26 Instax Packs - #16 - Fuji Instax Black Frame in Diana F+ with Lomography Instant Back. Shot around Lake Marburg and Downtown Hanover.
Week 22 - Revisiting pinhole photography and film developing at home. Last weekend I picked up my Holga Wide Pinhole Camera, which still had a half used roll of film in it and drove out to Devil's Den in Gettysburg to finish the roll. I wanted to try a new photo composition tip that I heard about on a podcast to get better pinhole photos.
I tried positioning my camera so that there would be close objects and objects further in the distance to create a more exaggerated pinhole effect in the photos. I couldn't remember what kind of film I had put in the camera, I had forgotten to write it on the back on a piece of tape. When I got home I developed it in caffenol (a mixture of instant coffee, super washing soda, and vitamin C powder) and saw that there were photos on the negatives when I pulled them out of the tank. I determined that it was Ilford FP4 from the brick of expired film that I had bought off of ebay last year. Some of the photos came out well considering the age of the film, but there were areas on some of the negatives where the backing paper numbers had burned into the image.
This past weekend I got out my Ondu MKII 6x6 Pinhole camera that I recieved as a Kickstarter reward last year which still had a half a roll of extremely expired Kodak Verichrome Pan film left inside from a couple of months ago. I drove out to Codorus State Park looking for a subject and wound up at the rental marina. I set about trying to make photos that had the type of pinhole composition I was trying to achieve, without worrying too much about the subject matter. I finished up and headed home to develop the roll in Kodak D-76 to find that the resulting photos were closer to the type of pinhole photos that I wanted to create.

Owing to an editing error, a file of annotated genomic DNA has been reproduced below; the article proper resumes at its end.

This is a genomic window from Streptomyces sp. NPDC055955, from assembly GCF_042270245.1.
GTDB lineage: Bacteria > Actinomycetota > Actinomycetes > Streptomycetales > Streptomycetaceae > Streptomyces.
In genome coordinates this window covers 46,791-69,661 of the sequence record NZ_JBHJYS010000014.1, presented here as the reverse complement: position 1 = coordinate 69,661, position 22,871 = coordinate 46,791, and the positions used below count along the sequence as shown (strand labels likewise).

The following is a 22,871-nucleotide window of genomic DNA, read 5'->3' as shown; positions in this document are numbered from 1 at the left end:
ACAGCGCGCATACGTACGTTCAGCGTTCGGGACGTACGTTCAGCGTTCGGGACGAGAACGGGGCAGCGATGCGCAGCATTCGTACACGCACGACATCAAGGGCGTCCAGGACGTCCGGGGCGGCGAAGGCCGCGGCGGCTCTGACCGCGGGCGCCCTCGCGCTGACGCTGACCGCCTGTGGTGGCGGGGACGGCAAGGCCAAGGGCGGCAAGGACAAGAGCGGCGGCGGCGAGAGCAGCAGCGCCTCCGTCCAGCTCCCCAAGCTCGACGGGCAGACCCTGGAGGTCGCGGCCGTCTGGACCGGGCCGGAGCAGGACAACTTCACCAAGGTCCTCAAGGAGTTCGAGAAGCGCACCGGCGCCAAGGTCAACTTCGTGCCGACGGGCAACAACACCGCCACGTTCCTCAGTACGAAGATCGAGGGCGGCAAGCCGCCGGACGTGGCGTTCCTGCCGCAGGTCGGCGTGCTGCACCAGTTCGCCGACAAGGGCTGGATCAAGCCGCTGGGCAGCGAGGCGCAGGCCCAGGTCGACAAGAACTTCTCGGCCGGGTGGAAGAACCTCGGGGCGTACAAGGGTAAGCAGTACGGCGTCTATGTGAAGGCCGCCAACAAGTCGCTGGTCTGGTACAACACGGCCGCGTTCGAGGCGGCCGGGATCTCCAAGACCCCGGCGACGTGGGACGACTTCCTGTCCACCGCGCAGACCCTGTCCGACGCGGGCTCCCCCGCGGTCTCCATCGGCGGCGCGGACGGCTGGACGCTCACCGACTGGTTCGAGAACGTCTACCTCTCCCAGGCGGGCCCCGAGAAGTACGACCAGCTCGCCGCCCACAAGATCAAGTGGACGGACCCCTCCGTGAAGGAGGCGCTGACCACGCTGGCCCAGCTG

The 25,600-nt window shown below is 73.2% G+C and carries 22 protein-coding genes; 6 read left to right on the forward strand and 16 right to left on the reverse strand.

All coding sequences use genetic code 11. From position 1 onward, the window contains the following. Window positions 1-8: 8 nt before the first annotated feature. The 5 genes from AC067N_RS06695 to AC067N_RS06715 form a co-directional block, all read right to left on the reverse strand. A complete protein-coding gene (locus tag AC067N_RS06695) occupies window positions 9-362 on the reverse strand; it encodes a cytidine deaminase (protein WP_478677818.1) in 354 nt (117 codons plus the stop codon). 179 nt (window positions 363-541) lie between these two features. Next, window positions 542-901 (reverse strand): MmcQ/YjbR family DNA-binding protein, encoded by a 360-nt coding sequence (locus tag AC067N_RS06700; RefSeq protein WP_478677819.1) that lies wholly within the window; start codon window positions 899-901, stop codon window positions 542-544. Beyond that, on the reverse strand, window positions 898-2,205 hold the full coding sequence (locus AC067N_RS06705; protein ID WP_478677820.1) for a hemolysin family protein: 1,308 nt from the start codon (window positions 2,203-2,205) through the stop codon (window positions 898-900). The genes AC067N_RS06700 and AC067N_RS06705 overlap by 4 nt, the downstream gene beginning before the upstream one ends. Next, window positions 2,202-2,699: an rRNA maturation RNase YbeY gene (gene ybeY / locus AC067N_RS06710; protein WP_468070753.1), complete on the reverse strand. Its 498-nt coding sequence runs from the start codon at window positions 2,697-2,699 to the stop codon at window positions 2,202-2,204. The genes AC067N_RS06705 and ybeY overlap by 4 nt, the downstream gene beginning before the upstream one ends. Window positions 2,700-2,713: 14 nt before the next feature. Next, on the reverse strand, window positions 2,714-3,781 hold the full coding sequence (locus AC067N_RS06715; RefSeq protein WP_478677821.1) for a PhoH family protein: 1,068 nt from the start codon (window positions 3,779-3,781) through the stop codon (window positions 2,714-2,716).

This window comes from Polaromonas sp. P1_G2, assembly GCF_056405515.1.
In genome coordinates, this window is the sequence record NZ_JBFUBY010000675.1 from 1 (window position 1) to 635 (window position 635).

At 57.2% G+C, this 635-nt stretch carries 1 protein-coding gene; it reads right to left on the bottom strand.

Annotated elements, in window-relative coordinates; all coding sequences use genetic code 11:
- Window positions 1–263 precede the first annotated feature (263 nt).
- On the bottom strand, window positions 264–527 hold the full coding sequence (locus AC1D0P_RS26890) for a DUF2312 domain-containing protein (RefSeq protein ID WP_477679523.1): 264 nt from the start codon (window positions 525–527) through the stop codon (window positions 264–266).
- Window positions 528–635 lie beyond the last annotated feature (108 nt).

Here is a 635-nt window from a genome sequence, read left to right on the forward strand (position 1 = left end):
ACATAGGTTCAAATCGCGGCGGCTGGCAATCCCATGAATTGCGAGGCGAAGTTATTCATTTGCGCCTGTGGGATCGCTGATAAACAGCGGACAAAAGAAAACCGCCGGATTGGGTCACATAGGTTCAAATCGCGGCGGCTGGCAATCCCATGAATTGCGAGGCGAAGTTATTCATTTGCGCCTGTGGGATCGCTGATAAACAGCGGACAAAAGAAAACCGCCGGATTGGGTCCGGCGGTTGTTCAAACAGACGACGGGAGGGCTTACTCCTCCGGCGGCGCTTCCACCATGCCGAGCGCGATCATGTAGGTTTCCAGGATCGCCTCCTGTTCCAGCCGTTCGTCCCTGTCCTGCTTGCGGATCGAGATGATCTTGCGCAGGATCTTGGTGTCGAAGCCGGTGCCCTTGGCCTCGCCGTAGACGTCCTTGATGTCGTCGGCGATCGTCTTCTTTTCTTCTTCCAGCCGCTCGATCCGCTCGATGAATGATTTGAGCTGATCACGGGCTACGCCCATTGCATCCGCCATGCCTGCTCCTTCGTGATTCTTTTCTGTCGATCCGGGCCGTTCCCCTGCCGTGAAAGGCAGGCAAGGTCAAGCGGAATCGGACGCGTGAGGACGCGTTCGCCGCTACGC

In the next couple of weeks I want to try creating pinhole photos in my studio with some of the things in my collections, with and without flash. I plan to revisit pinhole photography on my Diana F+ camera with the instax back from Lomography to see if I can get the same kind of effect I got with the Ondu MKII. A pinhole photography exploration might be my next photography project after finishing 26 instax packs.
Meanwhile, I will be getting back into my studio and continuing my Create-A-Thon year long creative exploration soon, it's just been too nice outside to be cooped up in my studio!
Week 31 - Generic plastic camera purchased at Morningstar Flea Market Antique Mall for $10. The tag said "Argus 35mm Camera" on it and came in a bright yellow box with the words "Say Cheese" and "Storer Cable", whatever that means. It also came with a cheaply made pleather carrying case. I did an internet search but could come up with nothing on a plastic Argus 35mm camera, or anything using the other words on the box. I thought at best, it could be a generic Holga or Diana type of camera. It felt quite heavy, probably had a weight in the bottom of the camera.
On the front, the lens reads "Optical Color Lens, Auto Fix Focus 50mm Lens 1:6." It has a tripod socket on the bottom and a rewind release button. I used a roll of FPP EDU 400 Black and White film from the Film Photography Project, as my color chemicals were recently expired. Photos were shot on a morning walk around Hanover, PA and also around Baltimore, MD on my lunch break. I found that the lens was much wider than the viewfinder indicated, I could have gotten closer on some of my shots.
It was very humid on the day I was trying to wind the film onto a developing reel in the changing bag, which resulted in a first failed attempt where in frustration, I shoved the film into the tank to protect it from light. I cooled off a bit and went back in while in a cool air-conditioned room. As a result the film got a little banged up with a few scratches and creases. I don't think it detracts much from the low quality of the photos that I got from this camera, I was hoping for photos with a dreamy quality and a little vignetting. The film was developed in Caffenol and scanned on Epson V500 Photo.